Where there’s lack of communication, there’s undisclosed expectations.  If we don’t ask our mates (or potential mates) certain questions, we are setting our relationships up for failure. Do you hold high the traditional roles of Black men? Do you expect your man to be King of the Castle? Is he expecting you to be Suzy Homemaker? Are you expecting your man to spend a considerable amount of time at home? Or do you encourage him to still hang with his boys on a regular? Are you all faithful churchgoers? Are you expecting him to help you raise your kids? These issues seem simple enough, but not disclosing your expectations of your man (and his expectations of you) could be a fatal misstep in your relationship.

While some of us independent women chime on about not needing a man, I don’t buy it. You might not need a man, but it certainly is nice to have one. And, if you’re going to have one, why not try to make it long-lasting? Communication and disclosing expectations will save you lots of time and heartache on your quest for your King.

My safest haven


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Words cannot express how light and unchained I feel when I am near the ocean. Not just at the beach – but actually on the shore of a huge body of water. No, I am not a world class swimmer. I’m not even a flapper or paddler, or whatever they call the toddlers who learn to swim at the YMCA.

Being on the shore of a body of water is where I find my peace. As I searched through blogs to use a model for this site, I saw several with “bucket lists.” I’ll be honest, I had no clue what a bucket list was at first. As I read the entries, it became clear to me that I needed one.

Stay tuned for my complete bucket list. It’s going to take me some time to compile a worthy list. If you’ve read anything about me so far, you can be certain that a comprehensive manifesto of theatrical performances will be included. But, seeing all the oceanshores is a must.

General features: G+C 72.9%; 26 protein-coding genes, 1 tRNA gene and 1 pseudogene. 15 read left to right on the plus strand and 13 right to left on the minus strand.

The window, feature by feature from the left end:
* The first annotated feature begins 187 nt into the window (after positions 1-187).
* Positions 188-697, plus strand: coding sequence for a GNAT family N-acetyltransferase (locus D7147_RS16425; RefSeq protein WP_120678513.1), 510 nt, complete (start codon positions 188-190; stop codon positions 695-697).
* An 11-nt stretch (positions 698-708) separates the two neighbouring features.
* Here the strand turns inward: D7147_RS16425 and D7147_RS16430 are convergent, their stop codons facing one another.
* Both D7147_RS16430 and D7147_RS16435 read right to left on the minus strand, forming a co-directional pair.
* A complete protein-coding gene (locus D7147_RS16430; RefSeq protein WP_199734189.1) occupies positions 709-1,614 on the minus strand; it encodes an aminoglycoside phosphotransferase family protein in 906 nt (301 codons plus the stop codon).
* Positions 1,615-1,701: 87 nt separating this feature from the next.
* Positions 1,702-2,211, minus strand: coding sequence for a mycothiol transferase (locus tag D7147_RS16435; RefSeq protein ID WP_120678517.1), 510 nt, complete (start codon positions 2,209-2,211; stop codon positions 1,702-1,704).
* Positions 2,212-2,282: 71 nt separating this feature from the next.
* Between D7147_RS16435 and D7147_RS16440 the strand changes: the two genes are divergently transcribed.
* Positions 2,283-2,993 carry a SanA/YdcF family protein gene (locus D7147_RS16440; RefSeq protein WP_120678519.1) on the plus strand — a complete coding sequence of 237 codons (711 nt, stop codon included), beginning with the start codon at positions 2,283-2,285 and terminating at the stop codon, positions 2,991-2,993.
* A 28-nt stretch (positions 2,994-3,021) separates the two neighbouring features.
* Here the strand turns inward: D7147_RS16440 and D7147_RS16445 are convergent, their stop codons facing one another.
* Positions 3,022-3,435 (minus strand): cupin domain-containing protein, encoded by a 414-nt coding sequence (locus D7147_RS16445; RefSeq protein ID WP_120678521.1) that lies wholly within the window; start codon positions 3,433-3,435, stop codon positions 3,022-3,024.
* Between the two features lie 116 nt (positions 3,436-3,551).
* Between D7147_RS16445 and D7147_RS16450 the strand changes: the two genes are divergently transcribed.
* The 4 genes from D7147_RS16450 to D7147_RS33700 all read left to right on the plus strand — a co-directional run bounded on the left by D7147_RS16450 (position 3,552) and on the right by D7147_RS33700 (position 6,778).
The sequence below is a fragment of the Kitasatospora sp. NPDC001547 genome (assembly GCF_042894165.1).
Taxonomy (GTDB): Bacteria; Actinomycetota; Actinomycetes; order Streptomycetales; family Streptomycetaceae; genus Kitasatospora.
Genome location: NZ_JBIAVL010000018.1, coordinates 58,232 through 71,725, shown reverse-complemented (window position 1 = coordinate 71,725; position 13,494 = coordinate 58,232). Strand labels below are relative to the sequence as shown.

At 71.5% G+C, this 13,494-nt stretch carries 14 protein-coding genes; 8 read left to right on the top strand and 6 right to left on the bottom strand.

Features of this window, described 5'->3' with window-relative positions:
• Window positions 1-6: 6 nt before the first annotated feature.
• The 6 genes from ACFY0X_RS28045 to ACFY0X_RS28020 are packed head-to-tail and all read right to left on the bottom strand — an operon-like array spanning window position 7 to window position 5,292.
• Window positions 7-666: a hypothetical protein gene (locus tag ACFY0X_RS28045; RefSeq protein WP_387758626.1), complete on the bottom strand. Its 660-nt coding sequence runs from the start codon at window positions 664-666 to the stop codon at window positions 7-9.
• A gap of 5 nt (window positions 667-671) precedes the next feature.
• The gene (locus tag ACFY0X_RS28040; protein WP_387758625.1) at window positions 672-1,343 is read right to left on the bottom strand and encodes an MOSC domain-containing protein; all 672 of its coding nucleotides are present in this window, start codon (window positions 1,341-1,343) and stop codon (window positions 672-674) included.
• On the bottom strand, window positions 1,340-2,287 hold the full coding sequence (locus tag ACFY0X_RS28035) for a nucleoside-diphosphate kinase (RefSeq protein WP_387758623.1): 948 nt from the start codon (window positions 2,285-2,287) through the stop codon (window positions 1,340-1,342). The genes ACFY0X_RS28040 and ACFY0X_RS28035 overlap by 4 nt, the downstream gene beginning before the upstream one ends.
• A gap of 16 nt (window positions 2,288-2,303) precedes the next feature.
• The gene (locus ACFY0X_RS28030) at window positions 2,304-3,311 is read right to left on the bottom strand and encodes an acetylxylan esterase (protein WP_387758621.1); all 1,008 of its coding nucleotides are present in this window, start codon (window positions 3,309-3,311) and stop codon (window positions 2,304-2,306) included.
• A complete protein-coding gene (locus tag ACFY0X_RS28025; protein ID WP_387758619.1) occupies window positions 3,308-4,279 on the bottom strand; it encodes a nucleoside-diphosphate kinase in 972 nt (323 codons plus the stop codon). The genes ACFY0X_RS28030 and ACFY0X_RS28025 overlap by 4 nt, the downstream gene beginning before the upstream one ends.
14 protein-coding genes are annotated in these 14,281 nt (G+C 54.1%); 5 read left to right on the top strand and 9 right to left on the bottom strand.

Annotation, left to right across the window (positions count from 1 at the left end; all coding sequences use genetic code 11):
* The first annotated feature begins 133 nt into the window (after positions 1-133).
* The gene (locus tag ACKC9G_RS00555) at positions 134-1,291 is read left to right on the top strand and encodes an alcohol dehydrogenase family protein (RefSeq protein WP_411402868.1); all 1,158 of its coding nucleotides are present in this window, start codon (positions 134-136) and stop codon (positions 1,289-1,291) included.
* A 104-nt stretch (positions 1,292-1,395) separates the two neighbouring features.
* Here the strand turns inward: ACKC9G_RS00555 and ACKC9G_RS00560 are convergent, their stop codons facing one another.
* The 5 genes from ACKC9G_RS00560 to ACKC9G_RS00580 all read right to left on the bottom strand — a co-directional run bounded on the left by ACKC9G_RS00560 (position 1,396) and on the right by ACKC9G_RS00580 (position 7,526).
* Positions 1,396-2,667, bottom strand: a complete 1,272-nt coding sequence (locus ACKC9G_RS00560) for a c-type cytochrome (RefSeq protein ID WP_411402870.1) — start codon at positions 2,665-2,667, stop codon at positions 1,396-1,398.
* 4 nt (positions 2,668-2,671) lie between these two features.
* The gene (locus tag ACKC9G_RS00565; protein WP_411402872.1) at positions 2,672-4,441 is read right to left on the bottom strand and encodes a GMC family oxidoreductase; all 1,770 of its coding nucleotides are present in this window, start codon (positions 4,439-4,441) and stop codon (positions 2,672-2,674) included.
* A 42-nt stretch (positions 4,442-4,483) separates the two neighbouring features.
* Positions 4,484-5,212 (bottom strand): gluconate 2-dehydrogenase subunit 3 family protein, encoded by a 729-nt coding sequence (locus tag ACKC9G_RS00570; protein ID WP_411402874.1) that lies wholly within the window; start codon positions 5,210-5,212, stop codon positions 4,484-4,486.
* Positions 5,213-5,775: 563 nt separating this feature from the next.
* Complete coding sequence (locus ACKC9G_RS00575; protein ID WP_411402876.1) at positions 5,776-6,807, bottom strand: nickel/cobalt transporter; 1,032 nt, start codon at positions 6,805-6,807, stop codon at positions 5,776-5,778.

I’m an active, working, single mother devoted to the development and character-shaping of my sons, aged 15 and 9. While I am eager to drag them across the country to see all the great shores America has to offer, I am not quite ready to offer international trips with them in tow. My international oceanshore tour will be with my best friend and mate, who is a single, working father.

So far, we have ventured to the Emerald Coast and, separately, I have enjoyed the Pacific Ocean and the Atlantic Ocean. I look forward to those trips and cannot wait to post pictures here.

Emerald Coast

When I get to a beach, I float to the edge of the shore and stare at the ocean in awe. I never want to leave. I walk the shore, pick seashells and cast all of my worries and concerns into the ocean. Nothing beats sitting in the sand in a crossed-leg meditation posture with my eyes closed as I listen to the waves gently play hide and seek with my toes. Nothing is wrong in the world when I sit at a shoreline. It is my place of solace.

Santa Monica Pier

Peace and blessings,

inspired heiress